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Articles and Books on Inventing, Invention Evaluation, Patents, Licensing and more...
Helpful Articles on how to develop, protect and commercialize inventions:
- Inventing 101 - First steps for succeeding with your invention (or at least saving a ton of money whether you succeed or not).
- Inventing 102 - How to license or sell your invention. The story of how WorkTools licensed PowerShot Staple Gun to Black & Decker
- 6 Things Every Inventor Should Know About Patents
- A Patent is as Strong as its Claims - Informative article on the heart of a patent by Registered Patent Agent Scott Keeley.
- Invention Licensing Agreement - Example agreement
- How to Succeed with Your Invention - One minute article by Invention City founder Mike Marks.
- Thoughts on Patent Defense - Does it need to cost $1,000,000?
- The Worst Invention Introduction Letter Ever Written - What NOT to write. Example of a good letter is also provided.
- Confidentiality Agreement Review - Invention City Article. Learn about the most basic tool of invention protection. Examples provided.
- Apple Computer Invention Submission Policy. This is the WORST policy we've ever seen.
- Money & Inventing - How much is your invention worth? This article provides a framework for understanding the value of your invention. Don't sell yourself short or blow a deal because of unrealistic expectations.
- The Disclosure Dilemma - The Catch-22 of Inventing. You need to talk about the invention to move it forward. How do you do that without giving away the store? There is no easy answer.
- Thoughts on TV Marketing - Invention City founder Mike Marks shares his thoughts on Direct Response TV marketing.
- Protecting Your Invention - Summary information on basic issues and methods for protecting an invention.
- Intro to 3-D printing aka Rapid Prototyping.
- Manufacturing Your Idea - Things to know as you move from prototype to production.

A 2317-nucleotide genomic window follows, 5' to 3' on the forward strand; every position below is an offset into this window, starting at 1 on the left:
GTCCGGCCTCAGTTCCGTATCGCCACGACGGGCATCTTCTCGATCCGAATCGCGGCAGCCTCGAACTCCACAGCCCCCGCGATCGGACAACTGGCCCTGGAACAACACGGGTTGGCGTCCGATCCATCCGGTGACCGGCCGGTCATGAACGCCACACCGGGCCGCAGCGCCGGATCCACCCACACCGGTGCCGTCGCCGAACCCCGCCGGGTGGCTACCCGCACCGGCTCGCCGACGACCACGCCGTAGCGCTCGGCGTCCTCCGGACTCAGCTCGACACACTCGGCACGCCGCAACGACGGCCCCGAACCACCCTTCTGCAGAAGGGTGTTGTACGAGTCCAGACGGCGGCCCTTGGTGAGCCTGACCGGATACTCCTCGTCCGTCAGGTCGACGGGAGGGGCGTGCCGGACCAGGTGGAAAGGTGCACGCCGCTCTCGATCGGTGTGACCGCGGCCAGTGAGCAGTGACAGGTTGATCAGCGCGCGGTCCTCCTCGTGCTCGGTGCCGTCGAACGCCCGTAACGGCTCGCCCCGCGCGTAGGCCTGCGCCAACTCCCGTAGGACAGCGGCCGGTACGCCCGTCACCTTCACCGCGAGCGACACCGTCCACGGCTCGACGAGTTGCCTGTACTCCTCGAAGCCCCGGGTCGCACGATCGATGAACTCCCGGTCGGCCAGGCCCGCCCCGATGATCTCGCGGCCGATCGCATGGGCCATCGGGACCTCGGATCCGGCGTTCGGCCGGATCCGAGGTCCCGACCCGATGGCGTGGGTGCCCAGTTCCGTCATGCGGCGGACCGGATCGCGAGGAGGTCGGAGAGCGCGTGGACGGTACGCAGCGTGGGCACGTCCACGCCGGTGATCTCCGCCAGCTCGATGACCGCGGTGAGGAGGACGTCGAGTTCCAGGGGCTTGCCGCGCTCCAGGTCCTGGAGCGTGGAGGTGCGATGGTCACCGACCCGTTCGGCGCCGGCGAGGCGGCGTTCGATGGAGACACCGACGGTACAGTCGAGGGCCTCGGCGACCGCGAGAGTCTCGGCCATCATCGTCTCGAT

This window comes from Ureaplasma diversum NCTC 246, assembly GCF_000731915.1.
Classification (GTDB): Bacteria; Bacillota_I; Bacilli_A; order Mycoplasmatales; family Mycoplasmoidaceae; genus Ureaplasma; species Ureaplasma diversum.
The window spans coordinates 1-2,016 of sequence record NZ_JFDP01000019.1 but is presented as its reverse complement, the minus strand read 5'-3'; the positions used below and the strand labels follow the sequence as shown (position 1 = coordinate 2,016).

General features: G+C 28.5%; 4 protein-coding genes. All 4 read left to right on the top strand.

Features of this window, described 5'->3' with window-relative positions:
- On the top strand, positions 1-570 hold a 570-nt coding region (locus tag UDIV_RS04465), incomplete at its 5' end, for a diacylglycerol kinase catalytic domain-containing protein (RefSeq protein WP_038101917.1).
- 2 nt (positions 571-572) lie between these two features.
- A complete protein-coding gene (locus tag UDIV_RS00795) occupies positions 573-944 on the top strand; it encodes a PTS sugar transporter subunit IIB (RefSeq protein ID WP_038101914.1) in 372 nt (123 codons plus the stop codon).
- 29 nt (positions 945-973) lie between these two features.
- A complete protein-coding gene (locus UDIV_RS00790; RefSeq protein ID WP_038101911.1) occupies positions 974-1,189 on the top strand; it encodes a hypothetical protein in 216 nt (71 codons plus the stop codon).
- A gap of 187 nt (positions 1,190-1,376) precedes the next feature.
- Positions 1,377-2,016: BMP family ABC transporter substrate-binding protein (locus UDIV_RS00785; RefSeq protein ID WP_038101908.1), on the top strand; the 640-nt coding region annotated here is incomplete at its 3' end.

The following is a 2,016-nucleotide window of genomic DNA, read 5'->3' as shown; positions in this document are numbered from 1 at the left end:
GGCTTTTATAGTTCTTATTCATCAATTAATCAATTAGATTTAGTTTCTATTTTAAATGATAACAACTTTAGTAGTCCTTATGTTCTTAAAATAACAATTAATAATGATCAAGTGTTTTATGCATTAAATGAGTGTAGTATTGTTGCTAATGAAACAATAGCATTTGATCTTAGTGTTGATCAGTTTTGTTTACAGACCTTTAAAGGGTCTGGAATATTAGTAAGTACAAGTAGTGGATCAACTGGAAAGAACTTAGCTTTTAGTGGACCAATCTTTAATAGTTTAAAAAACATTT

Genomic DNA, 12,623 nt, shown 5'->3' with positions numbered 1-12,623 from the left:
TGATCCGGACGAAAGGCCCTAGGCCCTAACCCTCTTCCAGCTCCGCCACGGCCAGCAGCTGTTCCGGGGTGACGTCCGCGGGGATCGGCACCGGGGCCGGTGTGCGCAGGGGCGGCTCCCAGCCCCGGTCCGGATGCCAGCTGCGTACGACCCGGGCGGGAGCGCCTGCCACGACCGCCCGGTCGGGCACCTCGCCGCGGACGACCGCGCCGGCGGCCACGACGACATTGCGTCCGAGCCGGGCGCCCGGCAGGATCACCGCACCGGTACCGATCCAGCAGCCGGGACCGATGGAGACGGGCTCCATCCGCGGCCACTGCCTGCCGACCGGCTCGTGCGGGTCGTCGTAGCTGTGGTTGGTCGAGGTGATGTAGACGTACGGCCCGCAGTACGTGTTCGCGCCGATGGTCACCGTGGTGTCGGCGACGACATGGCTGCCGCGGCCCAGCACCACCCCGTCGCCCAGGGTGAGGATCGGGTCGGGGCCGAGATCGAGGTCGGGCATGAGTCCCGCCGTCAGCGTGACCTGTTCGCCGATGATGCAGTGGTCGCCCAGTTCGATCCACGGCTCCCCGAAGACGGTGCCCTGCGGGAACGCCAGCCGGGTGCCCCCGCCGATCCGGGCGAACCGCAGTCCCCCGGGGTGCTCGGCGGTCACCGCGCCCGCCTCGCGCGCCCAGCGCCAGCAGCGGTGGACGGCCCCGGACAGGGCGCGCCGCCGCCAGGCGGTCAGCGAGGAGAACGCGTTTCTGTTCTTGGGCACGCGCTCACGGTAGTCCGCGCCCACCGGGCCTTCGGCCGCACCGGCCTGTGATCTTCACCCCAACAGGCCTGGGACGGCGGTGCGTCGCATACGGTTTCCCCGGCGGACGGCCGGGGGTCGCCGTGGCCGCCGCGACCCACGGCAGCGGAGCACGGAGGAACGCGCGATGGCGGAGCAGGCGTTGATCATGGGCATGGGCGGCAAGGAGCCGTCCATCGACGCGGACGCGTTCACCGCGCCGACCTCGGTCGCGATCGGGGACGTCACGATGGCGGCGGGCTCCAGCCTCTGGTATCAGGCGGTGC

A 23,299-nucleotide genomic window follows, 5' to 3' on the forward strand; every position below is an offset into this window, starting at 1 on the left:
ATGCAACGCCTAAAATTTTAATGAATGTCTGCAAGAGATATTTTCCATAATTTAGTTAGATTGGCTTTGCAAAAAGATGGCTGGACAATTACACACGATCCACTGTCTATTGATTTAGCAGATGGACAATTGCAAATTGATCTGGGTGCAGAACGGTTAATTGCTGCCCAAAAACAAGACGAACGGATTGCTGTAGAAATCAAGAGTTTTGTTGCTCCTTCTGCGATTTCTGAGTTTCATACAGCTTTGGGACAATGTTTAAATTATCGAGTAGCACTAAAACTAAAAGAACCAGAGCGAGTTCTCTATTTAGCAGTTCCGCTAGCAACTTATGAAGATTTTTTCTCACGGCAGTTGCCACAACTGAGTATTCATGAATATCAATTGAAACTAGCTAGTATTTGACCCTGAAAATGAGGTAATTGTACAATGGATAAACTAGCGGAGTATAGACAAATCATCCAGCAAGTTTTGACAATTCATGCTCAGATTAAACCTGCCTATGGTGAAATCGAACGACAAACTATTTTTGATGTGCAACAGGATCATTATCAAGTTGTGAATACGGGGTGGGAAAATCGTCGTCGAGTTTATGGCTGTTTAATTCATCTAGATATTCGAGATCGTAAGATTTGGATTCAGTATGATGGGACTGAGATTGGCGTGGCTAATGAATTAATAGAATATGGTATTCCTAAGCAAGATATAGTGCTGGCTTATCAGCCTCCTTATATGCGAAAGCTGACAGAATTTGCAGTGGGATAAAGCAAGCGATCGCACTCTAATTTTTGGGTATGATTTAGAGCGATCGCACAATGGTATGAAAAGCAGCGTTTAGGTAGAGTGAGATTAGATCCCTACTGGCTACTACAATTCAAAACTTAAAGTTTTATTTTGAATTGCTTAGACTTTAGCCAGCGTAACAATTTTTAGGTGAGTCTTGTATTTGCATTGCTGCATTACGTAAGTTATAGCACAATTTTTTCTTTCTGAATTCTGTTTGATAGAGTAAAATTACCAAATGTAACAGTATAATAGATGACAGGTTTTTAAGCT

- ABC's American Inventor
- Rotational Molding - Information on rotational molding.
- Did Edison knock off the light bulb? Read this article from Einsteinsfrig.com and judge for yourself.
- Publicity - How Much Time Does it Take? - Todd Brabender President of Spread The News Public Relations, Inc. shares his thoughts.
- Inventing: First Steps
Books for Inventors on Inventing
- Inventing 101: First Steps - Invention City President Mike Marks provides a definitive guide to the first steps you should take after that eureka moment. Learn how to know that your idea is worth time and effort; save thousands of dollars; protect your invention on a tight budget; make a prototype and much more. The book is 75 pages and is available free online.
- Inventing 102: Introduction to Licensing - Licensing is the easiest path to commercialization and profit: you get paid while someone else takes your invention, turns it into a product and manages the day to day grind of making and selling it. But that doesn't mean it's easy... The book is free online.
- Patent It Yourself, 13th Edition - David Pressman's classic belongs on every inventor's bookshelf. This book is the bible for anyone even remotely thinking about patenting an invention without an attorney. This book can save you thousands of dollars even if you have already hired a patent attorney. Patent It Yourself will help you make intelligent decisions regardless of whether or not you actually do it yourself. Patent It Yourself is like the wise uncle who cares about you and knows EVERYTHING (and there's a lot to know). The cost of the book is $31.49. Its well worth it.
- And Suddenly the Inventor Appeared: TRIZ, the Theory of Inventive Problem Solving - Stalin wanted the USSR to lead the world and believed that one of the keys was to outinvent the west. He assigned bucketfuls of Soviet scientists to research thousands upon thousands of patents to discover the secrets of successful inventing. These "secrets" are now being disseminated in the west in a number of ways. The best way to get a flavor of what the Russians discovered is to read this book. For example, how would you go about lighting the dark side of the moon? The thought process used to arrive at the solution to this and other problems is the focus of the book. Useful for both professionals and neophytes. $40.
- Ogilvy on Advertising - An oldie but a goody. David Ogilvy created one of the world’s great ad agencies and learned a great deal in the process. He shares his priceless knowledge in this book. Ogilvy believes that the purpose of advertising is to communicate information. He would reject much of the illegible graphics and indecipherable hoopla in today’s advertising. This book can be used as a simple "How To" book for effective product brochures and web sites and for a deeper understanding on communication processes in general. Be forewarned that Ogilvy has a Mt. Everest sized ego which is annoying if not tuned out. The message is important. $16.10
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